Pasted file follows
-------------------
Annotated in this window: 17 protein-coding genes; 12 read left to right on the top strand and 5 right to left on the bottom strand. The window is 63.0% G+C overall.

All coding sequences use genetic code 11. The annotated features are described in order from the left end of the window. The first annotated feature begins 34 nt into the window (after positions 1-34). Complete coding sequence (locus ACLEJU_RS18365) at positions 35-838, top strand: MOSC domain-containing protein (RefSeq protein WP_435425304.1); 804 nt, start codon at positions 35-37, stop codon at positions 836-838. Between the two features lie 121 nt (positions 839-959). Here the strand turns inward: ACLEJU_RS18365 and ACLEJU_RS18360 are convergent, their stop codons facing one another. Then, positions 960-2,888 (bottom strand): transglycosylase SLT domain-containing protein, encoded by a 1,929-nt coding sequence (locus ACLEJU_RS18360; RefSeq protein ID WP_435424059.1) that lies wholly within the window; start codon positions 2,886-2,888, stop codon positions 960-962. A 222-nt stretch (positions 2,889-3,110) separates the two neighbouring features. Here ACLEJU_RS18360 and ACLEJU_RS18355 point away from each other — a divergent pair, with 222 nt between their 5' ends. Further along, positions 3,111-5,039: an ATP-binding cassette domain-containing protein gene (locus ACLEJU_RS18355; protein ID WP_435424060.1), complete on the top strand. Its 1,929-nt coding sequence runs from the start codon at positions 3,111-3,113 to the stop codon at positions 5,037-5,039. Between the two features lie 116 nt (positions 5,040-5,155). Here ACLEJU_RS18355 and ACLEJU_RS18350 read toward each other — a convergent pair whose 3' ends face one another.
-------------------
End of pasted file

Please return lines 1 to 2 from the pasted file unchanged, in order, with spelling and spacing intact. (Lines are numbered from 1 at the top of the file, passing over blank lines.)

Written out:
Annotated in this window: 17 protein-coding genes; 12 read left to right on the top strand and 5 right to left on the bottom strand. The window is 63.0% G+C overall.

All coding sequences use genetic code 11. The annotated features are described in order from the left end of the window. The first annotated feature begins 34 nt into the window (after positions 1-34). Complete coding sequence (locus ACLEJU_RS18365) at positions 35-838, top strand: MOSC domain-containing protein (RefSeq protein WP_435425304.1); 804 nt, start codon at positions 35-37, stop codon at positions 836-838. Between the two features lie 121 nt (positions 839-959). Here the strand turns inward: ACLEJU_RS18365 and ACLEJU_RS18360 are convergent, their stop codons facing one another. Then, positions 960-2,888 (bottom strand): transglycosylase SLT domain-containing protein, encoded by a 1,929-nt coding sequence (locus ACLEJU_RS18360; RefSeq protein ID WP_435424059.1) that lies wholly within the window; start codon positions 2,886-2,888, stop codon positions 960-962. A 222-nt stretch (positions 2,889-3,110) separates the two neighbouring features. Here ACLEJU_RS18360 and ACLEJU_RS18355 point away from each other — a divergent pair, with 222 nt between their 5' ends. Further along, positions 3,111-5,039: an ATP-binding cassette domain-containing protein gene (locus ACLEJU_RS18355; protein ID WP_435424060.1), complete on the top strand. Its 1,929-nt coding sequence runs from the start codon at positions 3,111-3,113 to the stop codon at positions 5,037-5,039. Between the two features lie 116 nt (positions 5,040-5,155). Here ACLEJU_RS18355 and ACLEJU_RS18350 read toward each other — a convergent pair whose 3' ends face one another.